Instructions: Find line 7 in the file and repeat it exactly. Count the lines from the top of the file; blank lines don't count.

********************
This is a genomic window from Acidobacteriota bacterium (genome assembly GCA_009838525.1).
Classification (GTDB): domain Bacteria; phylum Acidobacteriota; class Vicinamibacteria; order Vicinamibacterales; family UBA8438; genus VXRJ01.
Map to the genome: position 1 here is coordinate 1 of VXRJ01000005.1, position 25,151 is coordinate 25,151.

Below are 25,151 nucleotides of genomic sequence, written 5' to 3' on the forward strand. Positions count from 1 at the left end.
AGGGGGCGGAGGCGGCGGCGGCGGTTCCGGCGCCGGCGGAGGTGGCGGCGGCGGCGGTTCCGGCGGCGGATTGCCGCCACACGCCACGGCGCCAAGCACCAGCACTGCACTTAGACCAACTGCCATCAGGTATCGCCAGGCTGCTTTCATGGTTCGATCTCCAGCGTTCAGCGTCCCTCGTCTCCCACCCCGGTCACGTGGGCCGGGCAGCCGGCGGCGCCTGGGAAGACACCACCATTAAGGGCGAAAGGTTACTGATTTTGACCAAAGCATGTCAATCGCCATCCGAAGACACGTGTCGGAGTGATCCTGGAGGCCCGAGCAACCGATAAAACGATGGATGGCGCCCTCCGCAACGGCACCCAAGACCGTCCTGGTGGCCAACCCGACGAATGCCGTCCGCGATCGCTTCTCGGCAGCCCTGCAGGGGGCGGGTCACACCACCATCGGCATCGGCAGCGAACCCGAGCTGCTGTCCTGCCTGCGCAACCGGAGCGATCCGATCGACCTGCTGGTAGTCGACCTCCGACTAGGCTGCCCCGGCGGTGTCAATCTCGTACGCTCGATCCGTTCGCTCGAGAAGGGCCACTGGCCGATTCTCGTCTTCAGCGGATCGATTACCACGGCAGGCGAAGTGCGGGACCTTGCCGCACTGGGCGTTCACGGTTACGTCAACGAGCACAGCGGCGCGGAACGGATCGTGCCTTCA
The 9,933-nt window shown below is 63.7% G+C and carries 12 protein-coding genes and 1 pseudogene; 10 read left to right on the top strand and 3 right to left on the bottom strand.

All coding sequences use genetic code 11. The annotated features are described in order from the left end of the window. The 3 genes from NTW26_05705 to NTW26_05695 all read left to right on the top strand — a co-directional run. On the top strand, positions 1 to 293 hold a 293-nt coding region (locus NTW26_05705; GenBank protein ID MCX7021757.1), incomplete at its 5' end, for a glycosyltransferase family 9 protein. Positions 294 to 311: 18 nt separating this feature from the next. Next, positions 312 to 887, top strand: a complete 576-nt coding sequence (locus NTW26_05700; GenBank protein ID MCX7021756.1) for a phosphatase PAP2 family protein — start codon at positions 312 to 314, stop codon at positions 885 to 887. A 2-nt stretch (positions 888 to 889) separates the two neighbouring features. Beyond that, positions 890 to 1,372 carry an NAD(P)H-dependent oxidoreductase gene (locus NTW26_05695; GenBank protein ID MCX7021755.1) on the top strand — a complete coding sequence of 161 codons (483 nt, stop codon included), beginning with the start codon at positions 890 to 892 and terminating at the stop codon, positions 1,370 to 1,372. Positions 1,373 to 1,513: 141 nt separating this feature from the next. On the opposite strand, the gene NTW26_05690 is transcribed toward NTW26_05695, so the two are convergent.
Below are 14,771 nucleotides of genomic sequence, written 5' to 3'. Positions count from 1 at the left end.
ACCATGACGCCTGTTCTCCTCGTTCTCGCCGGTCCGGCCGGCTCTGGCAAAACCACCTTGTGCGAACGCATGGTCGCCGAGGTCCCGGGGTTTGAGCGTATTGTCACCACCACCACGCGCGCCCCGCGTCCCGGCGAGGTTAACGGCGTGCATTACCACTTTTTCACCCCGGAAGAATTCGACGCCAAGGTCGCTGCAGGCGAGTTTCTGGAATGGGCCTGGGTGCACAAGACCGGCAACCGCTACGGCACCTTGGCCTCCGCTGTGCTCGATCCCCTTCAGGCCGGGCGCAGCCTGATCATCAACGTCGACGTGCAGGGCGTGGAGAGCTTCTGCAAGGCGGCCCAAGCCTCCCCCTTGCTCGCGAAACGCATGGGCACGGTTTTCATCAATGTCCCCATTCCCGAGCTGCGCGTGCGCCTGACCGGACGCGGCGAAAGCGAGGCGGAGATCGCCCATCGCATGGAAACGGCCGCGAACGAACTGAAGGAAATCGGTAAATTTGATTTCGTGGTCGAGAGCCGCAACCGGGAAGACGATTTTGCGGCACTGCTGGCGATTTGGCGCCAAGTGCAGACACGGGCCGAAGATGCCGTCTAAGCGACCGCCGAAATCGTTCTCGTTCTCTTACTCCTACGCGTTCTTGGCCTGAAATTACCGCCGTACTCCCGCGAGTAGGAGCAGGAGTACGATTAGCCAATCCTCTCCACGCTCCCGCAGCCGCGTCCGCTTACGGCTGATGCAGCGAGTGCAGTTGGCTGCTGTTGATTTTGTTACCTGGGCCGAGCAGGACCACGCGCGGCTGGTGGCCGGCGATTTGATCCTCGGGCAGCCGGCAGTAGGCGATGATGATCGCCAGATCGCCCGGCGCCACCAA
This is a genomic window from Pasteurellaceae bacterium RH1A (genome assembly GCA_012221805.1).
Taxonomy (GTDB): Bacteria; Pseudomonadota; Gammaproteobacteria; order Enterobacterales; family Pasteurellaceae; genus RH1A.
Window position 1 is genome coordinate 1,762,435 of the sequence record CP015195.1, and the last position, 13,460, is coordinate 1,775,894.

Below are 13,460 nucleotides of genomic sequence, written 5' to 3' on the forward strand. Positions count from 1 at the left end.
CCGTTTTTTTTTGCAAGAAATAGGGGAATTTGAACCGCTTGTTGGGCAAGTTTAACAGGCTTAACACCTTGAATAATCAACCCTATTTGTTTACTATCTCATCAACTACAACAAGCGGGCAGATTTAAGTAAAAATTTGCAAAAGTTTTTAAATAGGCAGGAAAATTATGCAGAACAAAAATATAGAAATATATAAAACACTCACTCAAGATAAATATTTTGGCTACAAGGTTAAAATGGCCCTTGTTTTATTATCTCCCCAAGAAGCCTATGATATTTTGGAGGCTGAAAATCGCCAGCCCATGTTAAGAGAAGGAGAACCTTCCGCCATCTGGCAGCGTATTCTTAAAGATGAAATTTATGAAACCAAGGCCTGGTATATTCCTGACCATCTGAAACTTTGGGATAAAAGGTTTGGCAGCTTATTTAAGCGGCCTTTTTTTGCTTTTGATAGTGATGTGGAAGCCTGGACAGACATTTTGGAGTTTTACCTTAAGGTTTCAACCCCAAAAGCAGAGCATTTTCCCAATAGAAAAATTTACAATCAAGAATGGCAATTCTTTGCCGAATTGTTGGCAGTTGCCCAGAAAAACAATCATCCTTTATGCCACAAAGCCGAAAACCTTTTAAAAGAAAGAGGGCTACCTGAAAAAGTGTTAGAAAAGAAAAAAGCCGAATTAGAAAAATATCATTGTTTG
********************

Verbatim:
All coding sequences use genetic code 11. The annotated features are described in order from the left end of the window. The 3 genes from NTW26_05705 to NTW26_05695 all read left to right on the top strand — a co-directional run. On the top strand, positions 1 to 293 hold a 293-nt coding region (locus NTW26_05705; GenBank protein ID MCX7021757.1), incomplete at its 5' end, for a glycosyltransferase family 9 protein. Positions 294 to 311: 18 nt separating this feature from the next. Next, positions 312 to 887, top strand: a complete 576-nt coding sequence (locus NTW26_05700; GenBank protein ID MCX7021756.1) for a phosphatase PAP2 family protein — start codon at positions 312 to 314, stop codon at positions 885 to 887. A 2-nt stretch (positions 888 to 889) separates the two neighbouring features. Beyond that, positions 890 to 1,372 carry an NAD(P)H-dependent oxidoreductase gene (locus NTW26_05695; GenBank protein ID MCX7021755.1) on the top strand — a complete coding sequence of 161 codons (483 nt, stop codon included), beginning with the start codon at positions 890 to 892 and terminating at the stop codon, positions 1,370 to 1,372. Positions 1,373 to 1,513: 141 nt separating this feature from the next. On the opposite strand, the gene NTW26_05690 is transcribed toward NTW26_05695, so the two are convergent.